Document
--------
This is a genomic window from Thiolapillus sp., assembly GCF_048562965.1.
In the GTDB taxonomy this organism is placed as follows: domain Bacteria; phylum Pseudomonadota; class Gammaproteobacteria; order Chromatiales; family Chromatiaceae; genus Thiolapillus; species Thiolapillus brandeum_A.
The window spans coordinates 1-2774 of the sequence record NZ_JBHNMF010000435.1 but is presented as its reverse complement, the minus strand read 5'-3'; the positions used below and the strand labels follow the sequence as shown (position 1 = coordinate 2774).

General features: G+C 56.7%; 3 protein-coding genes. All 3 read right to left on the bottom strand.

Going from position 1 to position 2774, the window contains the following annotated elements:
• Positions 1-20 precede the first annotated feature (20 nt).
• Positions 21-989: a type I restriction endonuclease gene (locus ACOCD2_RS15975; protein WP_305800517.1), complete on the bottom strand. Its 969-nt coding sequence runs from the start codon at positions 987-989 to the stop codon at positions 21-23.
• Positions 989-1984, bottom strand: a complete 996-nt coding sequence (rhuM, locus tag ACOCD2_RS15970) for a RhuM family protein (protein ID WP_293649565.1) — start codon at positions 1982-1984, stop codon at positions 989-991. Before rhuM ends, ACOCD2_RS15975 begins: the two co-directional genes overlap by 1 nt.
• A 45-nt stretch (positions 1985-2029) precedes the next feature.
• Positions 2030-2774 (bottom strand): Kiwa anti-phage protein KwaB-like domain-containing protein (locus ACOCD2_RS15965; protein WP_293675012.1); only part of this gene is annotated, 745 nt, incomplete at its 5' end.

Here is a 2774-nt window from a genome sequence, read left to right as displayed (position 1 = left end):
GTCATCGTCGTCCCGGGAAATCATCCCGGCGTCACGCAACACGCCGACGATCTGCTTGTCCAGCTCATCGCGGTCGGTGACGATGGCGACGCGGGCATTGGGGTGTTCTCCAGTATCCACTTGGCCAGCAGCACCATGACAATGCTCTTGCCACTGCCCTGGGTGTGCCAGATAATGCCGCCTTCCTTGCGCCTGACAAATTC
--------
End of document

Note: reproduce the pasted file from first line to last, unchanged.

This is a genomic window from Thiolapillus sp., assembly GCF_048562965.1.
In the GTDB taxonomy this organism is placed as follows: domain Bacteria; phylum Pseudomonadota; class Gammaproteobacteria; order Chromatiales; family Chromatiaceae; genus Thiolapillus; species Thiolapillus brandeum_A.
The window spans coordinates 1-2774 of the sequence record NZ_JBHNMF010000435.1 but is presented as its reverse complement, the minus strand read 5'-3'; the positions used below and the strand labels follow the sequence as shown (position 1 = coordinate 2774).

General features: G+C 56.7%; 3 protein-coding genes. All 3 read right to left on the bottom strand.

Going from position 1 to position 2774, the window contains the following annotated elements:
• Positions 1-20 precede the first annotated feature (20 nt).
• Positions 21-989: a type I restriction endonuclease gene (locus ACOCD2_RS15975; protein WP_305800517.1), complete on the bottom strand. Its 969-nt coding sequence runs from the start codon at positions 987-989 to the stop codon at positions 21-23.
• Positions 989-1984, bottom strand: a complete 996-nt coding sequence (rhuM, locus tag ACOCD2_RS15970) for a RhuM family protein (protein ID WP_293649565.1) — start codon at positions 1982-1984, stop codon at positions 989-991. Before rhuM ends, ACOCD2_RS15975 begins: the two co-directional genes overlap by 1 nt.
• A 45-nt stretch (positions 1985-2029) precedes the next feature.
• Positions 2030-2774 (bottom strand): Kiwa anti-phage protein KwaB-like domain-containing protein (locus ACOCD2_RS15965; protein WP_293675012.1); only part of this gene is annotated, 745 nt, incomplete at its 5' end.

Here is a 2774-nt window from a genome sequence, read left to right as displayed (position 1 = left end):
GTCATCGTCGTCCCGGGAAATCATCCCGGCGTCACGCAACACGCCGACGATCTGCTTGTCCAGCTCATCGCGGTCGGTGACGATGGCGACGCGGGCATTGGGGTGTTCTCCAGTATCCACTTGGCCAGCAGCACCATGACAATGCTCTTGCCACTGCCCTGGGTGTGCCAGATAATGCCGCCTTCCTTGCGCCTGACAAATTC